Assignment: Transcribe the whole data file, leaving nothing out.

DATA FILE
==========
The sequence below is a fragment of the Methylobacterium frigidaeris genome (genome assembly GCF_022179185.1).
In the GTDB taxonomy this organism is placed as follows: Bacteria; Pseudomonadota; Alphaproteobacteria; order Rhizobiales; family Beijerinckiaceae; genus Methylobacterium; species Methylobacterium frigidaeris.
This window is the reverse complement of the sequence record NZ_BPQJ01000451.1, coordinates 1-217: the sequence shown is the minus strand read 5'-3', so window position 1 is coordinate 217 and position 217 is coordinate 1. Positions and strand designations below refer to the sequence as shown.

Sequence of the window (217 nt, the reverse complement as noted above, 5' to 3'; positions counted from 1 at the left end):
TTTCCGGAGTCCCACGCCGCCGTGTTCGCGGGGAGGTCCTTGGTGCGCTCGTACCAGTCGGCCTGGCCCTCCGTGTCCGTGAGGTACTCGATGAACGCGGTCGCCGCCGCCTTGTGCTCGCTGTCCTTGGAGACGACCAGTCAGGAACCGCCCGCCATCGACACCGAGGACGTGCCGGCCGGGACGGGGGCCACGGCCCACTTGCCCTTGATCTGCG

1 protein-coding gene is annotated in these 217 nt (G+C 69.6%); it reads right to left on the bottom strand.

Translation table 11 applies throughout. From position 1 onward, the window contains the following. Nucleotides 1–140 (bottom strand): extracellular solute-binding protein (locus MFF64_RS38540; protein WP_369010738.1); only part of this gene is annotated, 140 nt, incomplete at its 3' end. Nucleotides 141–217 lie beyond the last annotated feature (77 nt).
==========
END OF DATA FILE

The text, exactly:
The sequence below is a fragment of the Methylobacterium frigidaeris genome (genome assembly GCF_022179185.1).
In the GTDB taxonomy this organism is placed as follows: Bacteria; Pseudomonadota; Alphaproteobacteria; order Rhizobiales; family Beijerinckiaceae; genus Methylobacterium; species Methylobacterium frigidaeris.
This window is the reverse complement of the sequence record NZ_BPQJ01000451.1, coordinates 1-217: the sequence shown is the minus strand read 5'-3', so window position 1 is coordinate 217 and position 217 is coordinate 1. Positions and strand designations below refer to the sequence as shown.

Sequence of the window (217 nt, the reverse complement as noted above, 5' to 3'; positions counted from 1 at the left end):
TTTCCGGAGTCCCACGCCGCCGTGTTCGCGGGGAGGTCCTTGGTGCGCTCGTACCAGTCGGCCTGGCCCTCCGTGTCCGTGAGGTACTCGATGAACGCGGTCGCCGCCGCCTTGTGCTCGCTGTCCTTGGAGACGACCAGTCAGGAACCGCCCGCCATCGACACCGAGGACGTGCCGGCCGGGACGGGGGCCACGGCCCACTTGCCCTTGATCTGCG

1 protein-coding gene is annotated in these 217 nt (G+C 69.6%); it reads right to left on the bottom strand.

Translation table 11 applies throughout. From position 1 onward, the window contains the following. Nucleotides 1–140 (bottom strand): extracellular solute-binding protein (locus MFF64_RS38540; protein WP_369010738.1); only part of this gene is annotated, 140 nt, incomplete at its 3' end. Nucleotides 141–217 lie beyond the last annotated feature (77 nt).